Date unknown, approximately 1938: The first comprehensive exhibition of its kind, according to the records, will be “Masks---Barbaric and Civilized” which will be staged at the Brooklyn Museum from Wednesday, October 25th, through January 1, 1940. It will be a complete and dramatic presentation of masks from earliest times to the present day and is arranged in five groups. A great part of the material will be taken from the Museum’s own collections, which are plentifully supplied with masks, and will be augmented by special loans.
Scholars claim that masks and similar disguises were probably invented from 12,000 to 20,000 years ago by man living in Southern Europe during the last great Ice Age. At that time they were used as religious objects in man’s battle with the spirits. The earliest masks in the exhibition will be from the 1st Century B.C. The exhibits will trace the use of masks from the religious and ceremonial through their use in folk dances, carnivals, pageants, the theatre and. architectural decoration to their protective role in industry and war, as well as for recording faces in death and for enhancing beauty.
Through this plan masks will be shown from many nations and periods, and for many purposes. The various groupings will be religious, buffonery and carnival, theatre, protection and beauty. The last category will be demonstrated through masks lent by Elizabeth Arden, Inc.
Religious and ceremonial masks will include specimens from Tibet, Ceylon, the South Seas, Africa and the Indians of the Americas including Mayas end Aztecs; buffonery and carnival, contemporary mummers, halloween and Alpine masks, certain masks of the southwest Indians, European 18th Century carnival masks, the later probably illustrated in prints and paintings; theatre will include Roman, Javanese, Chinese, Siamese and contemporary European and American ones, the last exemplified by those developed by W. T. Benda and Margaret Severn, the dancer, which will be lent; protection will include European and Japanese armor masks, Northwest coast Indian masks, two respirators for miners as protection against dust, a hooded miner’s mask and the all familiar gas masks, which will include the army type. Still others in this class will be a baseball catcher’s mask, a Ku Klux Klan hood, a fencing and a highwayman’s mask.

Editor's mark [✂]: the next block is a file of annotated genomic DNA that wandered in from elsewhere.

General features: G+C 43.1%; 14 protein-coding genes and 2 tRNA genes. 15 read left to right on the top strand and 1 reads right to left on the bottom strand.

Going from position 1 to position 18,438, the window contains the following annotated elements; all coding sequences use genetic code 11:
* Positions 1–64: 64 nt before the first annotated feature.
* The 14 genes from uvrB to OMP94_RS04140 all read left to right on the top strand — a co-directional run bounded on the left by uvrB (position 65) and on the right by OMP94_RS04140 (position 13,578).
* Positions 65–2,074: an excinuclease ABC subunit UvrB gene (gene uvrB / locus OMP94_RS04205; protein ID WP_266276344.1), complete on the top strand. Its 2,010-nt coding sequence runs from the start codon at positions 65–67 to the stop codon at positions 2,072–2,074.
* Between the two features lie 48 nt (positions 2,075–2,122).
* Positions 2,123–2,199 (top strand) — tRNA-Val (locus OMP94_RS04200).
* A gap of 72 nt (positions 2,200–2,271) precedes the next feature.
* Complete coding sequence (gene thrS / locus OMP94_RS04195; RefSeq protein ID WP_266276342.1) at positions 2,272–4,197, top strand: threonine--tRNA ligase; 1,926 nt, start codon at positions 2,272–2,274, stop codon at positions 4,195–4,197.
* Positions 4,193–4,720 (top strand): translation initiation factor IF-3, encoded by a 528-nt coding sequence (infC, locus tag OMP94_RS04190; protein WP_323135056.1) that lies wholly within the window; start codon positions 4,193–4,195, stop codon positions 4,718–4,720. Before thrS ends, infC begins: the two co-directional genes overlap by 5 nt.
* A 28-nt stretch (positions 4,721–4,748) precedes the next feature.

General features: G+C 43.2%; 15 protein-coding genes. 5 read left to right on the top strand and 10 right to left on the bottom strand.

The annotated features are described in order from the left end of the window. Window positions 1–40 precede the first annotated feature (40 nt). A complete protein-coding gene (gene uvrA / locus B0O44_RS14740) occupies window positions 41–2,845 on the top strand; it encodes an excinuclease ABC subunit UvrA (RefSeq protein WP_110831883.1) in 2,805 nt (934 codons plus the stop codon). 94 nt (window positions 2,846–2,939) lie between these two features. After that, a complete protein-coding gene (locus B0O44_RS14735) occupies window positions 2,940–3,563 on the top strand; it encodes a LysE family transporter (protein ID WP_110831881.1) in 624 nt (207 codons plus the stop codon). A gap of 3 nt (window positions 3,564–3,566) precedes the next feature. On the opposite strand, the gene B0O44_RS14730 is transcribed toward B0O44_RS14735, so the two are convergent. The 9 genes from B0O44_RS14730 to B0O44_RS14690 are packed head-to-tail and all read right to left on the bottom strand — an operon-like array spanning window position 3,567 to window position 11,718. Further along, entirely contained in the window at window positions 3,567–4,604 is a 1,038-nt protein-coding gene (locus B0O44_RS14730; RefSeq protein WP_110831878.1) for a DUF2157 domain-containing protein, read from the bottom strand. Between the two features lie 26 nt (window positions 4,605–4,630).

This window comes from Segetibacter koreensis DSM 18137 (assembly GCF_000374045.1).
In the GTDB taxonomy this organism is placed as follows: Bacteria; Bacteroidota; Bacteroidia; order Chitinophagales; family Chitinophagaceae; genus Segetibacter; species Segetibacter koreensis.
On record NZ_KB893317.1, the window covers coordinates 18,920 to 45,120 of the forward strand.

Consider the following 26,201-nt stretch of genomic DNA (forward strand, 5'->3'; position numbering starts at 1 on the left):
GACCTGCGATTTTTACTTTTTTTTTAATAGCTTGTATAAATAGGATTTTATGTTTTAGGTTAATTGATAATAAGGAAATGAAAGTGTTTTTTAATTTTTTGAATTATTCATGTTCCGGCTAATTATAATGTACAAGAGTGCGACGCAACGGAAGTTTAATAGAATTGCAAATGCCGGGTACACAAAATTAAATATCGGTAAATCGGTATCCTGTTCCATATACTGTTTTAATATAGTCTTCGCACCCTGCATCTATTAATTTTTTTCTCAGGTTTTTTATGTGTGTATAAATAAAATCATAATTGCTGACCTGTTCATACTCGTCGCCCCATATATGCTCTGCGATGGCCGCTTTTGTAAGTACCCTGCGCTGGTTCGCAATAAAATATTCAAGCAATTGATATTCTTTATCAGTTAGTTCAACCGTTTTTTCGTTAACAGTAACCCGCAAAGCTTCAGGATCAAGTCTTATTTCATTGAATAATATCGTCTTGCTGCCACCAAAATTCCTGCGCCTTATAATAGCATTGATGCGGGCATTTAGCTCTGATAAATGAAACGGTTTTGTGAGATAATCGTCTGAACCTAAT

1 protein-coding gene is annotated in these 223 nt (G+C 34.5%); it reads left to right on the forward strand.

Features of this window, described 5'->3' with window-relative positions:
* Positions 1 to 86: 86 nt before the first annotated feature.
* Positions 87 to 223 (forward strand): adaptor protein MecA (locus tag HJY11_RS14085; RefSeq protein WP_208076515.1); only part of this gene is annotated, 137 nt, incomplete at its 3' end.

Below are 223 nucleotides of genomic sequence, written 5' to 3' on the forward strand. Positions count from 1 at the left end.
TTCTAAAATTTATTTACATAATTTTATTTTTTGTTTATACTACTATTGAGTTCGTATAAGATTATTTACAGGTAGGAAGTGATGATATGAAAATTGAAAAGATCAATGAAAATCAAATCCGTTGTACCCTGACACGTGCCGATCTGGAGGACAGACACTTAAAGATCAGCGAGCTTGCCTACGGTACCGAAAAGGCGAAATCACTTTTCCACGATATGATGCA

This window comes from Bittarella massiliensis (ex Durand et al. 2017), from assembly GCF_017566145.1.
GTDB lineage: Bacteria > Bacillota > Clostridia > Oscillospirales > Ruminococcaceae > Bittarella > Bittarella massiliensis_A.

Brooklyn Museum Archives. Records of the Department of Public Information. Press releases, 1939 - 1941. 09-10/1939, 234.
September 16, 1939: Ten exhibitions are already on the Brooklyn Museum’s exhibition schedule for the 1939-1940 season. As an opener, in order to be current with the style news, an exhibition of a more or less preliminary character opened on Saturday, September 9th, called Style Foundations--Corsets and Fashions of Yesterday and Today, to run through October 1st.
The first exhibition of the season opens on Friday, September 22nd, and will be called “Long Island in the 70’s". It will be a showing of some 160 prints of Brooklyn and Long Island scenes taken from a collection of over 2000 negatives of scenes in Long Island, Connecticut, New Jersey and the Hudson Valley, taken by George B. Brainard and acquired by the Museum twenty years ago. Only recently these negatives were brought to light by the Photographic Department. It will exhibit a cross section of the Long Island subjects and will demonstrate the character of the hundreds of records that Brainard made during his busy photographing days. Closing date is October 8th.
In memory of William A. Putnam, who made possible the Museum’s Print Room, an exhibition will be arranged to be called “The Putnam Memorial Print Exhibition” to run from October 7th through the 29th. It will consist of prints by Rembrandt, the gift of Mr. and Mrs. Putnam, and other graphic material from the Brooklyn Museum collection.